Abundant blessings to you!


  29. Les Puryear
    on Jun 15th, 2007
    @ 1:29 pm


    I thoroughly enjoyed the time we spent together in SA. You have a great heart and a wise mind. I, for one, will continue reading your blog whether you talk politics or dessert recipes.



  30. Bryan Riley
    on Jun 16th, 2007
    @ 1:23 am

    There is nothing too hard for God. Thank you, Art. I say praise to Him for what you are about to begin. May you walk circumspectly and be filled with wisdom and strength from God alone.

  31. cb scott
    on Jun 16th, 2007
    @ 7:31 am


    It was good to see you at the SBC. I do want to tell you one thing; I will not read Art’s blog if it is about dessert recipes:-)


  32. David Rogers
    on Jun 16th, 2007
    @ 9:50 am


    Thanks for your service and insight. I will continue to check in here to see what the Lord leads you to contribute toward the edification of His Body.

  33. Bart Rhea
    on Jun 16th, 2007
    @ 10:05 am

    Art – As a member of SDBC the past year, I have grown to love and respect you and your family. You are Art. No falsehoods, no pretenses, no favoritism…just Art.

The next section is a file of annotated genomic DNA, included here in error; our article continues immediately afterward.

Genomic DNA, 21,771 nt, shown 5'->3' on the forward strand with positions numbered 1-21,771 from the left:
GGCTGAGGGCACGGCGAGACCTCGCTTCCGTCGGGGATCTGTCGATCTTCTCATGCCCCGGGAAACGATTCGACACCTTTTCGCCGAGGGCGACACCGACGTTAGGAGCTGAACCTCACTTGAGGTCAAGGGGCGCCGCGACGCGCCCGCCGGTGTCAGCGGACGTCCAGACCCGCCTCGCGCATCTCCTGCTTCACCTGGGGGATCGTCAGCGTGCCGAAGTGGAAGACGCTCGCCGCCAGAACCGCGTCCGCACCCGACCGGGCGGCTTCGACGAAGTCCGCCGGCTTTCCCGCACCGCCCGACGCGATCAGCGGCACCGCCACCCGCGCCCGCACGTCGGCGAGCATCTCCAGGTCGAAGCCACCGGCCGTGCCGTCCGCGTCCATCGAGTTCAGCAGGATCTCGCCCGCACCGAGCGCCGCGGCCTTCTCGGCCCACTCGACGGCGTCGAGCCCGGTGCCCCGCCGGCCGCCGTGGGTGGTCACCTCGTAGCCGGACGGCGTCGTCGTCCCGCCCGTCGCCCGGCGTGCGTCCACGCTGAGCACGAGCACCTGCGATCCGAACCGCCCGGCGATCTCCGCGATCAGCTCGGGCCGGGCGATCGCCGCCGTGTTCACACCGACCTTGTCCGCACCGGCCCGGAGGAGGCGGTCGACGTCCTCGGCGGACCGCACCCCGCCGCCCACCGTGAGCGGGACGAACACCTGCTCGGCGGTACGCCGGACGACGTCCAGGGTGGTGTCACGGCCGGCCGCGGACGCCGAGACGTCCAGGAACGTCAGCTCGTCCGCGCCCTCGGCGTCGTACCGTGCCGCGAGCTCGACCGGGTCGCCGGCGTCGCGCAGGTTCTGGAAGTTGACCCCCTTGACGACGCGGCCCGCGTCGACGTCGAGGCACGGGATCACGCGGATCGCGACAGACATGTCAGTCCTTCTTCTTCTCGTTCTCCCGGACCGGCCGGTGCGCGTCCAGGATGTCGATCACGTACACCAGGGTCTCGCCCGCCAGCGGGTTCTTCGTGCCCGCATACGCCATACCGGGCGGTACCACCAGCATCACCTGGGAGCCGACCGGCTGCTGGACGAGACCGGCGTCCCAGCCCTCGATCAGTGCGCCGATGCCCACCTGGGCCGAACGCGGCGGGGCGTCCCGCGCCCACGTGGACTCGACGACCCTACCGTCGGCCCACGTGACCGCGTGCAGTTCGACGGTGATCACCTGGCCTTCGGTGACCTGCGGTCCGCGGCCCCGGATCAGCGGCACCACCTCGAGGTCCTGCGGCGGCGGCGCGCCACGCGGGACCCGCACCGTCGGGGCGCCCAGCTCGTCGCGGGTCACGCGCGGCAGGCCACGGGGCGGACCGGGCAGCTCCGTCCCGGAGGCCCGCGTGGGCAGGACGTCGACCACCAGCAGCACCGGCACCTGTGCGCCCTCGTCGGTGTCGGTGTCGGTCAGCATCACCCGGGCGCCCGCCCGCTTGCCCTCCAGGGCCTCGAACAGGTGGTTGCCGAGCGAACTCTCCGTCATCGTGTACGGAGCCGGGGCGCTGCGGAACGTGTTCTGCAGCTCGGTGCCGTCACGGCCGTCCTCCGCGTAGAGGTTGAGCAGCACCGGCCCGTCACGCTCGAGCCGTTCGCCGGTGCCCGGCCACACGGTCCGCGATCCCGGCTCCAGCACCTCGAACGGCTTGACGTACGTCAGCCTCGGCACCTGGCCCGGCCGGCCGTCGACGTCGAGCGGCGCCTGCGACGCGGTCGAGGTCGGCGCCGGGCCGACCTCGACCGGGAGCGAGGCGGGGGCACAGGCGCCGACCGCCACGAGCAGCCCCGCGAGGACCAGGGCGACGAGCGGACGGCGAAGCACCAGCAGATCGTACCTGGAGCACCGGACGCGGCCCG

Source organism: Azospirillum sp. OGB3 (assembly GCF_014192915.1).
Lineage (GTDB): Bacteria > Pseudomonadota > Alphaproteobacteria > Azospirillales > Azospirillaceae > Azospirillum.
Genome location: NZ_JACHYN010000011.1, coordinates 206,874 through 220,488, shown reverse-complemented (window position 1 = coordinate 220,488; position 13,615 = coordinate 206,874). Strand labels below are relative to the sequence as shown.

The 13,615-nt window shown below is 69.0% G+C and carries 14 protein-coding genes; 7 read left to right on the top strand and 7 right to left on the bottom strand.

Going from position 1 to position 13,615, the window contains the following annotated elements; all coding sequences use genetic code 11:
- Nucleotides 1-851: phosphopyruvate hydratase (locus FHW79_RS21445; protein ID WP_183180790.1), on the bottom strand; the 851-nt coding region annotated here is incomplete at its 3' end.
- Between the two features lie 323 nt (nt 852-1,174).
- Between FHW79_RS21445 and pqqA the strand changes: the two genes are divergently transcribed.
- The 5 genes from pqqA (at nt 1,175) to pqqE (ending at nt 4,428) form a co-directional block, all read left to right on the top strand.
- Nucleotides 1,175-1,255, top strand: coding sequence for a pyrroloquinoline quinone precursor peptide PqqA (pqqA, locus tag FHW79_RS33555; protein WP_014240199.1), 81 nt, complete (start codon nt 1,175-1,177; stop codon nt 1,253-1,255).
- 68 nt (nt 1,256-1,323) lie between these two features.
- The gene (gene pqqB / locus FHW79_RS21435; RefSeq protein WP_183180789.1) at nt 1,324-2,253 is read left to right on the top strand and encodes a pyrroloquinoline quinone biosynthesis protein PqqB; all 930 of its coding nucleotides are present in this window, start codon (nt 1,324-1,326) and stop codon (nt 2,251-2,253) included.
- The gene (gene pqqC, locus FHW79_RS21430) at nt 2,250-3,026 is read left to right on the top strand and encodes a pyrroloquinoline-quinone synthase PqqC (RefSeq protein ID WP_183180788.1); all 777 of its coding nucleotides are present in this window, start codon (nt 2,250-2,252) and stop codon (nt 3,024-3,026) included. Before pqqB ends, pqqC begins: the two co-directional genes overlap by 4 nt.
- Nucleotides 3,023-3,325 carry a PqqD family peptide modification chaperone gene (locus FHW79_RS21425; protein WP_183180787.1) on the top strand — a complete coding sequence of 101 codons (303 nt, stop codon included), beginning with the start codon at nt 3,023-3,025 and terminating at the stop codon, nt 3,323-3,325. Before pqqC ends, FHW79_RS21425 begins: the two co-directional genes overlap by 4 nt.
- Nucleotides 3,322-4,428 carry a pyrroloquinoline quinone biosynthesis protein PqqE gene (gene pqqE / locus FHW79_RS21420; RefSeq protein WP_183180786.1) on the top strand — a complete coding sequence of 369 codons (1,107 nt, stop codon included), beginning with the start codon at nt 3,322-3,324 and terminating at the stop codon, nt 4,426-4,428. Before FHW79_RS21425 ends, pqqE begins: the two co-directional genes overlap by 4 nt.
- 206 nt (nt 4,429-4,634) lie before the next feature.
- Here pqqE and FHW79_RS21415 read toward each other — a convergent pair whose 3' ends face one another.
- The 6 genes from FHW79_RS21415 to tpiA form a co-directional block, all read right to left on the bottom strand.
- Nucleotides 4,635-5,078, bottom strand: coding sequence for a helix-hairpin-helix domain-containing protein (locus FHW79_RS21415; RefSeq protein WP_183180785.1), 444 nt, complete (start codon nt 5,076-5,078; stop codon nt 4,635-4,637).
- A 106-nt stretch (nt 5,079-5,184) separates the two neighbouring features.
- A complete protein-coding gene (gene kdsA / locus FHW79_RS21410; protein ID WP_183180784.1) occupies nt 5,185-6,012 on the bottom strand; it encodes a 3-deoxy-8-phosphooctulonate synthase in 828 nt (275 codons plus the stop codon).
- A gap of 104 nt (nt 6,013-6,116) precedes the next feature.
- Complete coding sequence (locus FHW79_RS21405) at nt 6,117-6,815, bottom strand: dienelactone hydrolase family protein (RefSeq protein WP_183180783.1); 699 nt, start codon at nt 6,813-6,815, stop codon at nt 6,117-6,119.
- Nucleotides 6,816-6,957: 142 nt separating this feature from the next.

CB – I don’t know what the reference to dessert is…but you do need Art’s recipe for his world famous grilled steak.

  34. Bart Barber
    on Jun 17th, 2007
    @ 7:42 pm


    May God bless you in your upcoming pursuits. Happy VBS!

  35. Tim Sweatman
    on Jun 18th, 2007
    @ 11:37 pm


    Imagine my surprise when, after about 3 weeks of being unable to follow the blogs, I discovered on the same day that both you and Marty are taking your blogs in an entirely different direction. I’ll try not to repeat what I said on his blog, but my feelings are mixed. Obviously I believe this move is a detriment to the efforts to bring reform to the SBC, but I cannot help but think that in many ways this new focus will greatly benefit the Kingdom. As I mentioned in my comment on And How Have We Come to This?, I have a hunch I will need you, Marty, and others to help me figure out the practical aspects of these new avenues of partnership and cooperation because I really think the time is soon coming where the SBC will no longer be a viable avenue of cooperation. I’ll miss your insights and analysis on SBC matters, but I look forward to seeing how you apply your skills and wisdom to matters more missional in nature.